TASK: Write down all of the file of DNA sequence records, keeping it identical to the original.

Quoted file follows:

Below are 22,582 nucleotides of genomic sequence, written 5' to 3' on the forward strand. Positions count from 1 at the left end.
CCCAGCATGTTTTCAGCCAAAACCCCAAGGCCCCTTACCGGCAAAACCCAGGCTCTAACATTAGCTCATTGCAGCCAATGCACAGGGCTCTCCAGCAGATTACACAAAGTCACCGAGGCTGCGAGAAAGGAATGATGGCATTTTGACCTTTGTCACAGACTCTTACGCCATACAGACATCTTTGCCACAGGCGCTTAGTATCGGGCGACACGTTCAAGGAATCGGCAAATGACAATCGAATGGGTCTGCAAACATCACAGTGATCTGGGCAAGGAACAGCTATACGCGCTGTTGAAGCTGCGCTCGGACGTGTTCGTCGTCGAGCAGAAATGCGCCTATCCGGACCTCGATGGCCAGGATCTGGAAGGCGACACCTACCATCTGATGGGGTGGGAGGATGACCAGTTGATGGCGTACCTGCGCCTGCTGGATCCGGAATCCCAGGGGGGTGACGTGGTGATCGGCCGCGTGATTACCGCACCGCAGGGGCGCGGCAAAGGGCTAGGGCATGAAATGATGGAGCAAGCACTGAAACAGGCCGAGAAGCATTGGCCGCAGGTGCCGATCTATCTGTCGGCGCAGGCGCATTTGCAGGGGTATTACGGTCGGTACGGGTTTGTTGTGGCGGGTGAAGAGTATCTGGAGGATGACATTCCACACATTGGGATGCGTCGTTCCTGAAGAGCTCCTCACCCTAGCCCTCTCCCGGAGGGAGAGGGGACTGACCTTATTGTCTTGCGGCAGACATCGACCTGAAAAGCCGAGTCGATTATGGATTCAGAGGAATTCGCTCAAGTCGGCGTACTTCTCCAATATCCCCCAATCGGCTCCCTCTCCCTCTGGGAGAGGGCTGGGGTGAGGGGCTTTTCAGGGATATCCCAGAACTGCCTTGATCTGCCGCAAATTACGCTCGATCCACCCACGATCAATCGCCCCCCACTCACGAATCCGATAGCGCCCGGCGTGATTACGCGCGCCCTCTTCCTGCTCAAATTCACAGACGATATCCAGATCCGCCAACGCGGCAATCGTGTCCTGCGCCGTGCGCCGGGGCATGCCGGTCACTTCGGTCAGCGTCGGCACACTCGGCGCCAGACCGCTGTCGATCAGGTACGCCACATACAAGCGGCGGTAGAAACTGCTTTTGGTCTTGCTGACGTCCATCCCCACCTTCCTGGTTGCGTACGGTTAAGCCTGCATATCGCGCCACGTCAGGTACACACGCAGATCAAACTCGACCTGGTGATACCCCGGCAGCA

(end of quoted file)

Below are 22,582 nucleotides of genomic sequence, written 5' to 3' on the forward strand. Positions count from 1 at the left end.
CCCAGCATGTTTTCAGCCAAAACCCCAAGGCCCCTTACCGGCAAAACCCAGGCTCTAACATTAGCTCATTGCAGCCAATGCACAGGGCTCTCCAGCAGATTACACAAAGTCACCGAGGCTGCGAGAAAGGAATGATGGCATTTTGACCTTTGTCACAGACTCTTACGCCATACAGACATCTTTGCCACAGGCGCTTAGTATCGGGCGACACGTTCAAGGAATCGGCAAATGACAATCGAATGGGTCTGCAAACATCACAGTGATCTGGGCAAGGAACAGCTATACGCGCTGTTGAAGCTGCGCTCGGACGTGTTCGTCGTCGAGCAGAAATGCGCCTATCCGGACCTCGATGGCCAGGATCTGGAAGGCGACACCTACCATCTGATGGGGTGGGAGGATGACCAGTTGATGGCGTACCTGCGCCTGCTGGATCCGGAATCCCAGGGGGGTGACGTGGTGATCGGCCGCGTGATTACCGCACCGCAGGGGCGCGGCAAAGGGCTAGGGCATGAAATGATGGAGCAAGCACTGAAACAGGCCGAGAAGCATTGGCCGCAGGTGCCGATCTATCTGTCGGCGCAGGCGCATTTGCAGGGGTATTACGGTCGGTACGGGTTTGTTGTGGCGGGTGAAGAGTATCTGGAGGATGACATTCCACACATTGGGATGCGTCGTTCCTGAAGAGCTCCTCACCCTAGCCCTCTCCCGGAGGGAGAGGGGACTGACCTTATTGTCTTGCGGCAGACATCGACCTGAAAAGCCGAGTCGATTATGGATTCAGAGGAATTCGCTCAAGTCGGCGTACTTCTCCAATATCCCCCAATCGGCTCCCTCTCCCTCTGGGAGAGGGCTGGGGTGAGGGGCTTTTCAGGGATATCCCAGAACTGCCTTGATCTGCCGCAAATTACGCTCGATCCACCCACGATCAATCGCCCCCCACTCACGAATCCGATAGCGCCCGGCGTGATTACGCGCGCCCTCTTCCTGCTCAAATTCACAGACGATATCCAGATCCGCCAACGCGGCAATCGTGTCCTGCGCCGTGCGCCGGGGCATGCCGGTCACTTCGGTCAGCGTCGGCACACTCGGCGCCAGACCGCTGTCGATCAGGTACGCCACATACAAGCGGCGGTAGAAACTGCTTTTGGTCTTGCTGACGTCCATCCCCACCTTCCTGGTTGCGTACGGTTAAGCCTGCATATCGCGCCACGTCAGGTACACACGCAGATCAAACTCGACCTGGTGATACCCCGGCAGCA